• At BibliOdyssey: Schönschreibmeister, a calligraphy master’s album.

Third Ear Band live (and in colour!) on French TV in 1970.

• Mix of the week: Secret Thirteen mix 132 by Spatial.

• The Internet Archive now has an Internet Arcade.

Crazy Cat Lady Clothing

The Pattern Library

Stone Circle (1969) by Third Ear Band | Sacred Stones (1992) by Sheila Chandra | Stoned Circular I (1996) by Coil

Weekend links 33

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Blue Sky Noise (2010) by Esao Andrews.

Franz Xaver Messerschmidt is the first exhibition in the United States devoted exclusively to the 18th-century sculptor. Related: an earlier post about the artist’s work.

• How are the team behind War Horse planning to follow up their smash hit? With a gay love story performed by puppets. Related: Achilles (1995) by Barry JC Purves.

• More great posts at A Journey Round My Skull: Czechoslovakian Expose VI and Black Cradle of Bright Life, fifteen works by the Macedonian artist Vangel Naumovski (1924–2006).

Top 10 Anti-Gay Activists Caught Being Gay. Related: “Fuck your feelings,” in which columnist Dan Savage gets righteously impatient when a correspondent complains. As Savage says, people who use their faith as a stick to beat gay people contribute to an atmosphere of intolerance in which kids are bullied for being gay (or appearing to be), or transgender, or merely different, and kill themselves as a result. Over the past couple of weeks there’s been an upsurge of US media attention to the most recent suicides; Savage inaugurated the It Gets Better project in order to help. Also related: God Loves Poetry.

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Meigh (2010) by Esao Andrews.

Antony Hegarty enthuses about Shoot Yer Load, one of the scurrilous 12″ singles released by my Savoy colleagues in the 1980s. Antony and the Johnsons have a new album out, Swanlights, on Secretly Canadian.

When the future of music was a rainbow hued parabola: book designer John Gall collects old synthesizer manuals.

Fantastic Memories (1944) by Maurice Sandoz, illustrated by Salvador Dalí.

Urban optometry: life as a London crane operator at BLDGBLOG.

• Today is 10/10/10 which means it’s Powers of Ten Day.

These New Puritans: a band like no other.

Art Nouveau: a virtual exhibition.

Diaghilev: Lord of the dance.

Flaming Telepaths (1974) by Blue Öyster Cult; Flaming Telepaths (2005) by Espers.

The Lady Is Dead and The Irrepressibles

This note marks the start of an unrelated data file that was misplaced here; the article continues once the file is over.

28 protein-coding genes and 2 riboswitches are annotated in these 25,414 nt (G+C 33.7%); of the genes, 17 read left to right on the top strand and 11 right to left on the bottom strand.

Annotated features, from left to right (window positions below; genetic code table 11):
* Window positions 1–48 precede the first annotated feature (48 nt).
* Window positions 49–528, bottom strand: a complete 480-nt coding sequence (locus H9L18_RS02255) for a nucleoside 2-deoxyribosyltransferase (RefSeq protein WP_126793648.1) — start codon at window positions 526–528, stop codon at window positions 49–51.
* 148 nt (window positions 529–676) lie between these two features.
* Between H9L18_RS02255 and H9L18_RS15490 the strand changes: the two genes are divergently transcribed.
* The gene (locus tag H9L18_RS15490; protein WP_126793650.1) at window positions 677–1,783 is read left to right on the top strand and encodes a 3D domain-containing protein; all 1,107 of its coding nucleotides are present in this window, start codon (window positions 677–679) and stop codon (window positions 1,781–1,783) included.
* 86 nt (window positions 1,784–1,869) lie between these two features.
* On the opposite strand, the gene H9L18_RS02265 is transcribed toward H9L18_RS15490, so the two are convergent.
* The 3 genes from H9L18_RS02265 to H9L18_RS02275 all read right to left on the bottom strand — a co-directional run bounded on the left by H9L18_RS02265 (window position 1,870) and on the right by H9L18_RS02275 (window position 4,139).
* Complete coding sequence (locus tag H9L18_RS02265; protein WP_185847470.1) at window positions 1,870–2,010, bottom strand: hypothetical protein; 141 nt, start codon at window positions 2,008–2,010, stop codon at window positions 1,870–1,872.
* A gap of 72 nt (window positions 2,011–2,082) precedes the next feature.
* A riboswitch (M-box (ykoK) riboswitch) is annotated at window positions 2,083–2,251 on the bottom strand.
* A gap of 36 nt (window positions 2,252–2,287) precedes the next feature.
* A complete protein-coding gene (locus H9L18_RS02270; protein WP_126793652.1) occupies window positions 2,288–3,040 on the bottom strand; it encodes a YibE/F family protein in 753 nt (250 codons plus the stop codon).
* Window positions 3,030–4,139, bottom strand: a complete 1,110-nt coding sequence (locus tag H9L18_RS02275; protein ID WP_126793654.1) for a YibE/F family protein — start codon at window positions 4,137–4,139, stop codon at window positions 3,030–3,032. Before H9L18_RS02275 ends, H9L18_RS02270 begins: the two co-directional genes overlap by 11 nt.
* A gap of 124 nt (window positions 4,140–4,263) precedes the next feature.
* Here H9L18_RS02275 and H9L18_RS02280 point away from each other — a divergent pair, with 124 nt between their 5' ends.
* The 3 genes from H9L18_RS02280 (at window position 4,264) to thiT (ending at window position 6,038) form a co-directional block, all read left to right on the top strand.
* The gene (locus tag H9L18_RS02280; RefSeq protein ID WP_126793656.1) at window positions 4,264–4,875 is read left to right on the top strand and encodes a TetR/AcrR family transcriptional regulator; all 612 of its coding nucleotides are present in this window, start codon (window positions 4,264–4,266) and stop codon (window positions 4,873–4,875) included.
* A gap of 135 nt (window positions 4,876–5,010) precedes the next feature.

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The lady may be dead but the art here is very much alive. The second great video of the week comes via the always essential Homotography, a short piece by director Roy Raz whose film features a pair of tattooed lesbians, a tennis match involving meat (or something), boys stripping out of their underwear to indulge in some peculiar—and for all we know, metaphysical—sexual congress, an elderly lady dancing round a piano, and a gang of luscious hunks who soap a car before sponging down their own bodies.

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Do we have to worry about What It All Means? Of course we don’t, although the usual crowd of bewildered YouTube commenters struggle with comprehension like medieval rustics attempting to decipher so many signs and wonders. Think of it as the kind of thing Wes Anderson might create if someone dosed him with psychotropic chemicals that also turned him gay.

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More important for me is the utterly fantastic song which Roy Raz uses, a number entitled In This Shirt by a ten-piece British group, The Irrepressibles, whose name I recognised but whose music I hadn’t heard until this. Lead singer Jamie McDermott’s voice is very reminiscent of Antony Hegarty which is no bad thing, although McDermott is probably weary of the comparison. Our musical culture would be greatly improved by more people taking their lead from Antony. The Irrepressibles’ site has a Soundcloud page where you can hear other songs from their recent Mirror, Mirror album, the CD of which is now on my shopping list. They also have a couple of videos showing their live performances which look rather spectacular. 2010 is turning out to be a good year for British music; when that music comes with cute guys attached it’s an added bonus.